The Salina Journal from Salina, Kansas on April 27, 2001 · Page 1
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The Salina Journal from Salina, Kansas · Page 1

Salina, Kansas
Issue Date:
Friday, April 27, 2001
Page 1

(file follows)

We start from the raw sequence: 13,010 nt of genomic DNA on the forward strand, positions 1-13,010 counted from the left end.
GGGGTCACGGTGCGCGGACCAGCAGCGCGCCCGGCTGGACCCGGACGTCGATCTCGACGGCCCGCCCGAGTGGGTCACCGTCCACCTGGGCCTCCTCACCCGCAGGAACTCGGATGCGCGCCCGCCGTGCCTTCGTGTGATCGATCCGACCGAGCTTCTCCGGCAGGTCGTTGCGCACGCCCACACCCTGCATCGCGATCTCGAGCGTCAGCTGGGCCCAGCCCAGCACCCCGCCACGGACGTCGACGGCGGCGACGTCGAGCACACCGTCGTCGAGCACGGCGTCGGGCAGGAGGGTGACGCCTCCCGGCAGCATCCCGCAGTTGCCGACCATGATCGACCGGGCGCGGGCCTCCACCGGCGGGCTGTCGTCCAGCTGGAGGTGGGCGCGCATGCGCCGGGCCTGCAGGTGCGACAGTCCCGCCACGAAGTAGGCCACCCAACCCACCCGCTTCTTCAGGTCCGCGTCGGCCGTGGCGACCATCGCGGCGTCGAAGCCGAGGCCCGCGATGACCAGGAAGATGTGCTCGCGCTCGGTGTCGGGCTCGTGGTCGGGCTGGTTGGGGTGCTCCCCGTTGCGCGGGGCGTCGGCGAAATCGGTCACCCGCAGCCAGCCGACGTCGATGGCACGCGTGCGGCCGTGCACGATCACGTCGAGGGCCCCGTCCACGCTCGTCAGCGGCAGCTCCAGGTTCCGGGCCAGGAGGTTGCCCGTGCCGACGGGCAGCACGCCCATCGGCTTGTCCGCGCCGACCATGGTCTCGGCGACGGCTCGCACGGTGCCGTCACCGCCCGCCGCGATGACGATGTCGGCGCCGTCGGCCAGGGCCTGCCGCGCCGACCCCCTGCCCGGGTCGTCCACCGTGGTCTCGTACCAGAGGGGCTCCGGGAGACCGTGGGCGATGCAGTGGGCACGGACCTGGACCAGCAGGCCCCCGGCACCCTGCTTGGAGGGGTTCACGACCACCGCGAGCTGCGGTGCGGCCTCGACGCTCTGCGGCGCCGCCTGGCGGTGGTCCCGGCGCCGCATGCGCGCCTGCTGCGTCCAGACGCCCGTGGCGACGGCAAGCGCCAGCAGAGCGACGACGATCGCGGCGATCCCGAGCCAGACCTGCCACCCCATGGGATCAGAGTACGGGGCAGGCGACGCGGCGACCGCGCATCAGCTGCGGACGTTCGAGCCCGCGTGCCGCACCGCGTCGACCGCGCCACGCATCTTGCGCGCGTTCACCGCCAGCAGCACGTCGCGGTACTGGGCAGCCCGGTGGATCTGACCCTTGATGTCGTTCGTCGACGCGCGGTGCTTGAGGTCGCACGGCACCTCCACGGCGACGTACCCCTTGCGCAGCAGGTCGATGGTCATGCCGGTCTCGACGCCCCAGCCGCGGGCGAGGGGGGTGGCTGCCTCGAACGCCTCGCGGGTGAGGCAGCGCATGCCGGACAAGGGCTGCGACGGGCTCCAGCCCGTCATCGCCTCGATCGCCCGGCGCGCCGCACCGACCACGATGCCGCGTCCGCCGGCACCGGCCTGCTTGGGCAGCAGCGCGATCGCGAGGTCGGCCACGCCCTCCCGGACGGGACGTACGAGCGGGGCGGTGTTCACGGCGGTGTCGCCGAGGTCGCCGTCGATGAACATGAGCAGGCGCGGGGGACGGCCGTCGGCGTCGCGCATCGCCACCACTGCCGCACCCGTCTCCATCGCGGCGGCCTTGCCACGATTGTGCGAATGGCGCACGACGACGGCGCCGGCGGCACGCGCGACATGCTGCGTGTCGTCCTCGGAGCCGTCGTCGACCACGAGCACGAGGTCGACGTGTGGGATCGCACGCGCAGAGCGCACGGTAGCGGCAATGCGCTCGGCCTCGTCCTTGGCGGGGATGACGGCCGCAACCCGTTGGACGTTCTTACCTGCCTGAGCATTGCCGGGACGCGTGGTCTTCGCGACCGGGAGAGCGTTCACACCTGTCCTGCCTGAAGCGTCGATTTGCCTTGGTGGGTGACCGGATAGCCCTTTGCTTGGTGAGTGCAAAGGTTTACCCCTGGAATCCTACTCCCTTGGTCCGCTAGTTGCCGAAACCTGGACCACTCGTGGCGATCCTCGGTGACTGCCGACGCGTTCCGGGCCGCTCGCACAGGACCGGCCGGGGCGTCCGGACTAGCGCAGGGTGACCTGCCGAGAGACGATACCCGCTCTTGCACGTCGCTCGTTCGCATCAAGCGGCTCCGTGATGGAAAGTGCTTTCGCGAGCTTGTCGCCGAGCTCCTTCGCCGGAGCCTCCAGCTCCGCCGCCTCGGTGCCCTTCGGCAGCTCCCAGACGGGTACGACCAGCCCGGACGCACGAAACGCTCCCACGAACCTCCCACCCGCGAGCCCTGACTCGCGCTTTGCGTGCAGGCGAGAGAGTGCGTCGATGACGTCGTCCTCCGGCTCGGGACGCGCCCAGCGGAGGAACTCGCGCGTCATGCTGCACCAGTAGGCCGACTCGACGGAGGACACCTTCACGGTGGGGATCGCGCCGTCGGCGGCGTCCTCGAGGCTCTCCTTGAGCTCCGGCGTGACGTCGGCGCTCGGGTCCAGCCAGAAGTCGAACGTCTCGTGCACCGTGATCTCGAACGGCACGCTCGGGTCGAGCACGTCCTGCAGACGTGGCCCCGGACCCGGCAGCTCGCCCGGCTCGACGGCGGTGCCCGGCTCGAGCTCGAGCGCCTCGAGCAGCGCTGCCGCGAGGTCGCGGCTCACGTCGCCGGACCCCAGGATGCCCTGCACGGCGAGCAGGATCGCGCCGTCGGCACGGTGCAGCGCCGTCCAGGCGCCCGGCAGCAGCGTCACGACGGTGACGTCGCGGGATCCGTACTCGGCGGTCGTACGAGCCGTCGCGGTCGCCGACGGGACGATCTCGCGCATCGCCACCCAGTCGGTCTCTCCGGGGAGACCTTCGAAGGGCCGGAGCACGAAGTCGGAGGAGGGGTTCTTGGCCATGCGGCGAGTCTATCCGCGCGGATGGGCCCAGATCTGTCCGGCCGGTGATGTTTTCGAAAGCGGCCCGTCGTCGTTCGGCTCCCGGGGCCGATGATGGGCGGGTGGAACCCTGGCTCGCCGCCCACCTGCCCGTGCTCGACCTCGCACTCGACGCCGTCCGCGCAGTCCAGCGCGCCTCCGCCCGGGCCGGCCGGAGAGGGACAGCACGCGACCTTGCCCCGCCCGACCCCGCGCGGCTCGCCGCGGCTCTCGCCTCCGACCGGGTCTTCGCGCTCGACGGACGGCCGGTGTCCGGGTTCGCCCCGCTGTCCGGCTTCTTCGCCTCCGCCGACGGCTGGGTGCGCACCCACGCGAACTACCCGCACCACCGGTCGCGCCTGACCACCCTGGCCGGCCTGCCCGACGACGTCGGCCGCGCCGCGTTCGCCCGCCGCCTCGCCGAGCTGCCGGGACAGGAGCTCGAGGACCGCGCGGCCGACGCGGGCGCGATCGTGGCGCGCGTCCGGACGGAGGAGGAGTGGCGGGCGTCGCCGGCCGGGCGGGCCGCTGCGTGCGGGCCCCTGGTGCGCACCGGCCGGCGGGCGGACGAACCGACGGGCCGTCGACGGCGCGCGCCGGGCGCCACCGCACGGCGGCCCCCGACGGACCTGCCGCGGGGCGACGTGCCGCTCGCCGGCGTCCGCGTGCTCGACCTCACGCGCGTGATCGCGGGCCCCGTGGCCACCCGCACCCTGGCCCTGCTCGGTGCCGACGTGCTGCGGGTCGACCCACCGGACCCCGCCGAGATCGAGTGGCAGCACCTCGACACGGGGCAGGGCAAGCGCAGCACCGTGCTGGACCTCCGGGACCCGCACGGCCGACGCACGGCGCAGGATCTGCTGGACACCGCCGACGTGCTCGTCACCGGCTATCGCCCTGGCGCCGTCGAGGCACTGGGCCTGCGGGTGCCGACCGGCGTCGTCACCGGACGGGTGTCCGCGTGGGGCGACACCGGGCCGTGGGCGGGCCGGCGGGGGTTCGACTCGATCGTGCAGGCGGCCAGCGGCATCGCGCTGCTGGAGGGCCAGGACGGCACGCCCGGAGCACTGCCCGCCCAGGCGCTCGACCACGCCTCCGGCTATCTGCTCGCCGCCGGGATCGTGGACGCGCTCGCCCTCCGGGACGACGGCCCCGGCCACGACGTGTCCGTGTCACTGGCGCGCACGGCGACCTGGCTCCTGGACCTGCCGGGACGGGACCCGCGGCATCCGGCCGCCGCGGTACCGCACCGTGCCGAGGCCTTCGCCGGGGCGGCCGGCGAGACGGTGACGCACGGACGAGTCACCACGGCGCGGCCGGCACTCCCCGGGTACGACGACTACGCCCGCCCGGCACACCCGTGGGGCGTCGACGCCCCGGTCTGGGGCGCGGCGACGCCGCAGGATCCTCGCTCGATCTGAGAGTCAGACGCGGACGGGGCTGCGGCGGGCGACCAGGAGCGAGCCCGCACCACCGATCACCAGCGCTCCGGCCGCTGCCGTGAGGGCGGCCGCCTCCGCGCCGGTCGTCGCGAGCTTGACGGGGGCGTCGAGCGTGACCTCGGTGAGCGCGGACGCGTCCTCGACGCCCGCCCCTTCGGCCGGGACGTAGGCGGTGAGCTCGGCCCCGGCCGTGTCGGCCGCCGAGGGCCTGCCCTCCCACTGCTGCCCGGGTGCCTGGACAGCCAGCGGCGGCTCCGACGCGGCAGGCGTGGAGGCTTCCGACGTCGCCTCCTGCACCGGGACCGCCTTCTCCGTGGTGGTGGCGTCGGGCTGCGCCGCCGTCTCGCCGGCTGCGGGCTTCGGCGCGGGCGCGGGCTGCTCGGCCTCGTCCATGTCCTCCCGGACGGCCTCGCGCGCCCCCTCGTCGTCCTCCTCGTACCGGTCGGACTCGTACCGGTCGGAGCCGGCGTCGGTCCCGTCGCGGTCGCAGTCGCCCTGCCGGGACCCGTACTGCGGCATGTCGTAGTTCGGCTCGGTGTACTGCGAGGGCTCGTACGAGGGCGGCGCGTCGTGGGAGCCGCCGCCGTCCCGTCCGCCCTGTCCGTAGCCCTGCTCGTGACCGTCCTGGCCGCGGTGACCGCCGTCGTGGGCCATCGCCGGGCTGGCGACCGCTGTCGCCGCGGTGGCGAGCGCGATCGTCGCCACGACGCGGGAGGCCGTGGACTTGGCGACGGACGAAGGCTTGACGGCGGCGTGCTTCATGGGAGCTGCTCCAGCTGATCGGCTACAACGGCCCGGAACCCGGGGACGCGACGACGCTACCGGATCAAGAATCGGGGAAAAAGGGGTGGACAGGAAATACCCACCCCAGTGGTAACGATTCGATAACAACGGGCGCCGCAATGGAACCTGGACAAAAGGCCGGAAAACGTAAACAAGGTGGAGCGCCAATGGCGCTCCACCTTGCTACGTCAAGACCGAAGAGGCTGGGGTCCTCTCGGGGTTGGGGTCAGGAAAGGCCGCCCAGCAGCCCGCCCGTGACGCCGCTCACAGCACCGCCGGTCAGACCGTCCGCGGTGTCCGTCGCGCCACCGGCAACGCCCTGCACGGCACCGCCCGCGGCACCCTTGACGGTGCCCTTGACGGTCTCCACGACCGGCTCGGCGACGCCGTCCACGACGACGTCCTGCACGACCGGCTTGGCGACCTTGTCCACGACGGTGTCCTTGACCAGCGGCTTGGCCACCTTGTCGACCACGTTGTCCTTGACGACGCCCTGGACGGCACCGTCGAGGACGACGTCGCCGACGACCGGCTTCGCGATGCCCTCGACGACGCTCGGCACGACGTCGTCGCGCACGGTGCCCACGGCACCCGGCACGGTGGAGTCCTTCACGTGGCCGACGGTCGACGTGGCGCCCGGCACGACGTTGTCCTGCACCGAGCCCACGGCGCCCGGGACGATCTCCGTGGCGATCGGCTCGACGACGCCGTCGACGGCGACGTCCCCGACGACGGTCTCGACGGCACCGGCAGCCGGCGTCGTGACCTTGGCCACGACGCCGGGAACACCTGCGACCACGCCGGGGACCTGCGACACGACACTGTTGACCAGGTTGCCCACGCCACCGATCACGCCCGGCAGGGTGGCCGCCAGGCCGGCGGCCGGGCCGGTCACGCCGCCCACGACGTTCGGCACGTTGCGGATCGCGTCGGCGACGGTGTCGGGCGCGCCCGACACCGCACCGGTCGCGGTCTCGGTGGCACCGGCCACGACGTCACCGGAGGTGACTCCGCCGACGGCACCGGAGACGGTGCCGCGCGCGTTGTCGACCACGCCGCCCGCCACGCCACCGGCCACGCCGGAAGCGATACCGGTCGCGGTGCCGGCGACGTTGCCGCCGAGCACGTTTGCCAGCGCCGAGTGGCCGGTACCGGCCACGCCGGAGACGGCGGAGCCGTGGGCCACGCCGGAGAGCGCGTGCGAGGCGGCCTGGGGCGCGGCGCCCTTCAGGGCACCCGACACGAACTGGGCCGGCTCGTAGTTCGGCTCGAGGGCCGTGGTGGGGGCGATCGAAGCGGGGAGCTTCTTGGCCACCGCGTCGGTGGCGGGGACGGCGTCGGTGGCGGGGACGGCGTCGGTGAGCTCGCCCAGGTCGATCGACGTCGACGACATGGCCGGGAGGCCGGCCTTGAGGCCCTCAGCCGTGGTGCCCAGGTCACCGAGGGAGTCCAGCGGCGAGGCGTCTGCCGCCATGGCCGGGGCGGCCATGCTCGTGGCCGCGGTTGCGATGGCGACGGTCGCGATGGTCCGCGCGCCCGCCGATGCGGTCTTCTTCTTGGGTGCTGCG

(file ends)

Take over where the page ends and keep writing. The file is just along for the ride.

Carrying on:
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Vignery honored iPAGE B1 mm the FRIDAY APRIL 27, 2001 SALINA, KANSAS Salina Journal Serving Kansas since 1871 50 cents Frederick resigns PAGE CI • RECOVERING FROM A TORNADO Tornadoes instill a lasting fear For one family, the fear of the 1990 Hesston twister returns during storms By SHARON MONTAGUE The Salina Journal For months after the tornado took their house, replacing it with piles of timber, Maria and Bret Gillmore's 4- year-old son, Jared, was terrified at the hint of a thunderstorm. Even after 11 years, every time they hear a news report of another tornado striking another town, the fear of that night — March 13,1990 — returns like a punch to the gut. "It's really something you never forget," Maria Gillmore said. This week, residents of Hoisington are hard at work cleaning up debris left Saturday night when a tornado packing winds of more than 200 mph tore through the city of about 3,000, flattening homes and businesses. But the Gillmores, who live west of Moundridge, and other victims of Kansas twisters said it takes more than burning the downed branches and clearing away the shattered glass to recover from the trauma imparted by Mother Nature. And ittakes a lot of time. "It's really something you never forget." Maria Gillmore Moundridge resident wlio was a victim of the Hesston tornado in 1990 Support was overwhelming Maria Gillmore was eight months pregnant that stormy March day She and her husband were home with their son, watching the storm, when her husband saw the funnel approach­ ing. They hurried to the basement and took cover under the staircase. "The thing I remember more than anything is just the house breaking apart, the wood just splintering," Gillmore said. When it was over, they looked up from their basement hideout and could see the sky overhead. Gillmore said she'll never forget the outpouring of assistance immediately after — the friends who cleaned and mended the family's clothes, the people who took the family out to dinner or brought meals in. Her family stayed with her parents after the tornado, and one day, while the two families • See photos of damage done by the Hoisington tornado on the Journal's Web site: worked to clean up the debris, a friend cleaned her parents' house. "It was really overwhelming, what people did for us," Gillmore said. As is occurring in Hoisington, those early days were spent concentrating on the immediate needs of cleaning up, finding temporary housing. The family quickly made the decision to rebuild at the same location. See TORNADOES, Page A8 T VIETNAM Kerrey ashamed of raid Former senator led attacl< that l^illed women and children By CHAKA FERGUSON The Associated Press NEW YORK — Former Nebraska Sen. ^ob Kerrey says he is ashamed that as a Navy SEAL he led a 1969 combat mission during which unarmed Vietnamese women and children were killed. Though a member of Kerrey's SEAL unit and a Vietnamese woman who said she witnessed the killings allege the civilians were herded together and massacred, the former Nebraska governor maintains the and large cari'ied out in self-defense. '"To describe it as an atrocity, I would say, is pretty close to being right, because that's how it felt and that's why I feel guilt and shame for it," Kerrey said, according to a partial transcript of a "60 Minutes 11" segment scheduled for broadcast Tuesday Kerrey was later awarded a Bronze Star for the Feb. 25,1969, raid in the Mekong Delta. The citation says 21 Viet Cong were killed and enemy weapons were captured or destroyed. Kerrey's , squad, in reporting to military superiors, didn't mention killing civilians. Witnesses and official accounts of the number of dead varies from 13 to more than 20. "We herded them together in a group. We lined them up and we opened fire," Gerhard Klann told "60 Minutes II." A Pentagon spokesman, Rear Adm. Craig Quigley, said he knew of no plan for the Pentagon to investigate the circumstances of the Bronze Star award, but he did not rule out an eventual investigation. See KERREY, Page A2 T STERNBERG MUSEUM KERREY raid was by ' ' ; ' i' ^} U i \: III 111 if ''"III ? Ili i ilil Photos by JUSTIN HAYWORTH / The Salina Journal Jesse Evans, Salina, listens to a private concert for him given Thursday by Jimmy D. Lane and Ceiia Price inside the Blue Heaven recording studio on South Eighth Street. Just for Jesse Once a popular musician, Jesse Evans gets private concert at Blue Heaven Studios By KARA RHODES The Salina Journal Though slowed by physical ailments, Jesse Evans plays a little piano at Blue Heaven Studios. Although Jesse Evans was hard of hearing and speaking with a slur because of a recent stroke, Jimmy D. Lane didn't need much help understanding him. They spoke the same language through the blues. Evans, a 65-year-old Windsor Estates resident, enjoyed a private concert at Blue Heaven Studios Thursday afternoon from Jimmy D. Lane and his pianist Celia Price. The private concert was arranged through the Salina Regional Health Center and Windsor Estates' Dream Catchers program. Evans, 65, spent a lifetime playing the piano and organ for gospel groups that traveled the United States and overseas to Cuba and Korea, said his sister Frances Young. He studied at Juilliard School, a prestigious performing arts school in New York, and is honored in the African- American Museum in Fresno, Calif. For a time he appeared on a weekly church program on national television, Young said. "We used to watch him every Sunday before going to church," Young said. "He can make an organ walk. You don't hear about him much here, but he's well known." Evans told Lane he has long wanted to visit Blue Heaven Studios, housed in the See PRIVATE, Page A8 • STATE BUDGET House endorses plan Graves says he's prepared to veto proposed budget bill By JOHN HANNA The Associated Press TOPEKA — After Gov Bill Graves said Thursday he was "fully prepared" to veto it, the House tentatively approved a plan to close a $206 million hole in the state budget. House members shrugged off the governor's threat and endorsed by voice vote the spending bill drafted by their Appropriations Committee, which does not include a tax increase. House leaders hoped to finish debate on several related finance bills Thursday night and take final action on the budget bill today The Senate postponed debate on its own spending bill Thursday pending developments on school finance. On an earlier voice vote, the House eliminated a $4.2 million reduction in a $20.8 million increase for universities and community colleges. Legislators had promised the increase when they reorganized the higher education system in 1999. "We were fiscally responsible enough that we were able to reward ourselves," said Rep. Rocky Nichols, D-Topeka. In all, the House plan would reduce appropriations already approved by about $79 million. Graves has proposed a $117.6 million increase in taxes on sales, cigarette, estates and insurance to put more money into public schools and help close the gap between expected revenues and planned spending in the fiscal year that starts July 1. The governor said the House plan reduces aid to local governments, takes away money for enforcenient of water quality initiatives and hurts programs for poor, elderly and disabled Kansans. Sue expected to attract 102,000 visitors by week's end Museum officials were hoping to get 40,000 guests to break even By DAVID CLOUSTON The Salina Journal HAYS — Sue the dinosaur may be leaving, but her influence is expected to linger at the Sternberg Museum of Natural History The life-size cast of the 67-million- year-old fossil, the most complete and best-preserved Tyrannosaurus Rex ever found, will wrap up its stay this WEATHER weekend at the Sternberg Museum, located just off of Interstate Highway 70 on the city's northern edge. The fossil replica, together with accompanying interactive models and activity stations, went on exhibit in late February Sometime Saturday, museum officials expect attendance to reach the 100,000 mark; they expect the exhibit to attract a total of 102,000. Visitors have come from every county in Kansas, about 47 states and several foreign countries, said Fort Hays State University professor Jerry Choate, who directs the museum. • Feathery dinosaur discovered in China unveiled in New Yorl< / Page 07 "We're known by a lot more people who never knew us before," Choate said. "What I'm hoping is that a lot of these folks will come to see our next exhibitions, that people will stop when they drive past or they'll schedule a trip." Last year, the museum ended with its operating budget in the red. Choate estimated it would take 40,000 visitors for the museum to recoup its expenses for Sue; that attendance has been two- and-a-half times that, meaning the museum budget will be in the black this year, and that Sternberg will be able to pursue other major exhibits in the future. "Last year, we were looking at the prospect of making cuts in staff and cuts in exhibits to break even," Choate said. He said the initial goal of drawing at least 40,000 visitors to see Sue seemed a bit ambitious at the time. "To be honest, I was a little scared. If we didn't break even, we would See SUE, Page A8 File photo The Sue exhibit has been a much bigger hit at the Sternberg iVIuseum than officials expected. High: 84 Low: 56 Mostly sunny today; clear tonight. PAGE A2 The House votes to make it a federal crime to harm a fetus during an assault on its mother, urging action on behalf of "unborn victims." PAGE CIO The nation's well-educated Asian- American poptilation is migrating rapidly throughout the East and South in search of high-tech jobs. INSIDE Classified / E1 Comics / B4 Crossword / B4 Deaths / B3 Encore! / D1 Great Plains / 81 Money / C8 Sports / 01 Weather / C9 Viewpoints / A9